Known dead, missing
MINNEAPOLIS (AP) - Numerous agencies and governments joined in a swift, unified response when the interstate bridge collapsed, but those alliances are already being tested as the rebuilding process gets under way.
At the first official airing for the Department of Transportation's preliminary design for a new bridge, a Minneapolis City Council committee found it wanting. Council members complained that it wouldn't accommodate a future light rail line and lacked features to make the bridge more like a memorial to the tragedy.
The new bridge "is going to be part of the cityscape," Councilman Don Samuels said Tuesday at the hearing. "It's going to be viewed from other bridges. It goes over city parkland. The observation from all points is going to be significant and should be considered."
Mayor R.T. Rybak raised similar concerns about the design on Monday. And state legislators will get their first chance to weigh in Wednesday, at a joint House-Senate hearing where transportation officials are likely to be peppered with questions and complaints.
MnDOT is seeking a vote of support from the City Council, called municipal consent. Without it, the bureaucratic hassle could delay MnDOT's desired completion date of the end of 2008.
"To keep the aggressive timeline, having the city's consent would certainly enhance that prospect," said Bob McFarlin, assistant to the commissioner of MnDOT. He said transportation officials don't want to go ahead with a finalized bridge design until they can achieve a "regional consensus."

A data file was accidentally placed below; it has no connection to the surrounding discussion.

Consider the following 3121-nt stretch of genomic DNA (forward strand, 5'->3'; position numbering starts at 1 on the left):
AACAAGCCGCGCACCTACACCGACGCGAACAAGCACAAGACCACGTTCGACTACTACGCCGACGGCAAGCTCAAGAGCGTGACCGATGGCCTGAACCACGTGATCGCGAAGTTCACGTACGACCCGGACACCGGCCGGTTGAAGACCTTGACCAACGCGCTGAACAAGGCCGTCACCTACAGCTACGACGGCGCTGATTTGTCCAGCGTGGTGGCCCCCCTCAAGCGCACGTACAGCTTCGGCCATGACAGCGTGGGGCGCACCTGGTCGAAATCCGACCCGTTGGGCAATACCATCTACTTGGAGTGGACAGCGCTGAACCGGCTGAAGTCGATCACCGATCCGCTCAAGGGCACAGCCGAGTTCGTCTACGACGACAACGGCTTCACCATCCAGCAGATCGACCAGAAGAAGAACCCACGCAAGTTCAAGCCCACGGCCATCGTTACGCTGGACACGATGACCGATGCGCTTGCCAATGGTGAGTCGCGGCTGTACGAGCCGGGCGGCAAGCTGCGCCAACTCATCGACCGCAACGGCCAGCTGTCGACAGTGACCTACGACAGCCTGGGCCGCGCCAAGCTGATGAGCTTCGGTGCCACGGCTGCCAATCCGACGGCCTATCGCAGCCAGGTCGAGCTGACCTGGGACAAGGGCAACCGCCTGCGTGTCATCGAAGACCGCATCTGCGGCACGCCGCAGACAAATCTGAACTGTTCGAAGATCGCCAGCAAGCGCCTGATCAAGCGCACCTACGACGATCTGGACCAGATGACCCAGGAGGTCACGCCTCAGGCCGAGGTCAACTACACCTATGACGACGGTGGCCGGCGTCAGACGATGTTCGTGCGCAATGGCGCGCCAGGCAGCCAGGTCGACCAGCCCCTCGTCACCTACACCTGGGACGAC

The new bridge will replace the one that collapsed Aug. 1 during the evening rush hour. Divers and other rescue crews have recovered nine bodies since then. Four people remain missing in the murky Mississippi River. They are presumed dead.
Several days of stormy weather had hindered the search for the four missing motorists: Christine Sacorafas, 45, of White Bear Lake; Vera Peck, 50, of Bloomington; Scott Sathers, 29, of Maple Grove, and Greg Jolstad, 45, of Mora.
Navy divers stayed out of the river Tuesday after heavy rains overnight made the currents too treacherous to resume the search, said Randy Mitchell, a spokesman for the dive operation.
"They're working with the contractors on site to remove debris, do some maintenance work and all the operations they can outside of water work," he said.
The bridge plans unveiled Tuesday show an abstract, overhead view of a 10-lane span, two lanes wider than the old bridge. It will be up to a contractor, to be chosen from an initial field of five, to flesh out the design.
Bidding contractors must submit preliminary designs that will give a better sense of the bridge's structure and the materials they would use. Bids will probably be collected by mid-September, MnDOT said, and it would be shortly after that when the public would get a better sense of what the new bridge will look like.
MnDOT officials have projected the bridge replacement to cost between $200 million and $250 million, and they want most of the construction costs to be covered by relief money from the federal government. Officials have said they are concerned a light rail line would not get federal funding, and could also trigger mandatory environmental reviews that could also slow down the project timeline.
Meanwhile, Minnesota will get another $133.3 million from the U.S. Department of Transportation to ease congestion on Interstate 35W south of the collapsed bridge, between downtown Minneapolis and the southern suburbs, Gov. Tim Pawlenty's office announced.
The grant, part of a national program to cut congestion, can be used for toll lanes, bus rapid transit and bus lanes, more park-and-ride lots and efforts to push telecommuting and other traffic-reducing measures.
Associated Press writers Martiga Lohn and Steve Karnowski contributed to this report.
(Copyright 2007 by The Associated Press. All Rights Reserved.)